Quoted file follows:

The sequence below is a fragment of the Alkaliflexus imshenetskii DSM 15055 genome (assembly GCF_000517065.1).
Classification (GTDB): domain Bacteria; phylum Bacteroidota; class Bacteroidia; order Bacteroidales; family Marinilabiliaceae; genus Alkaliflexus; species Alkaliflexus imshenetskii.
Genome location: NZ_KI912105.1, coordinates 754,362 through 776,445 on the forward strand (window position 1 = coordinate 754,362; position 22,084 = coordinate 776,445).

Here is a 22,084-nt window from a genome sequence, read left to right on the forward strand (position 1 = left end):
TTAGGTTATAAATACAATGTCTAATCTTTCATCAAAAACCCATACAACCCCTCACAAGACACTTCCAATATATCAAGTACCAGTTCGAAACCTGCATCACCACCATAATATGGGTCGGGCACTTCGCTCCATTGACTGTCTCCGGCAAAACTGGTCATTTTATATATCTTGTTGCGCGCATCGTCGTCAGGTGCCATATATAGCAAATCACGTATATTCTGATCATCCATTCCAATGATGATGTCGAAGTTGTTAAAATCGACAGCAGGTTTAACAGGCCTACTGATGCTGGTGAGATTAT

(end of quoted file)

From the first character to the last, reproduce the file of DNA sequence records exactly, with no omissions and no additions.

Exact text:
The sequence below is a fragment of the Alkaliflexus imshenetskii DSM 15055 genome (assembly GCF_000517065.1).
Classification (GTDB): domain Bacteria; phylum Bacteroidota; class Bacteroidia; order Bacteroidales; family Marinilabiliaceae; genus Alkaliflexus; species Alkaliflexus imshenetskii.
Genome location: NZ_KI912105.1, coordinates 754,362 through 776,445 on the forward strand (window position 1 = coordinate 754,362; position 22,084 = coordinate 776,445).

Here is a 22,084-nt window from a genome sequence, read left to right on the forward strand (position 1 = left end):
TTAGGTTATAAATACAATGTCTAATCTTTCATCAAAAACCCATACAACCCCTCACAAGACACTTCCAATATATCAAGTACCAGTTCGAAACCTGCATCACCACCATAATATGGGTCGGGCACTTCGCTCCATTGACTGTCTCCGGCAAAACTGGTCATTTTATATATCTTGTTGCGCGCATCGTCGTCAGGTGCCATATATAGCAAATCACGTATATTCTGATCATCCATTCCAATGATGATGTCGAAGTTGTTAAAATCGACAGCAGGTTTAACAGGCCTACTGATGCTGGTGAGATTAT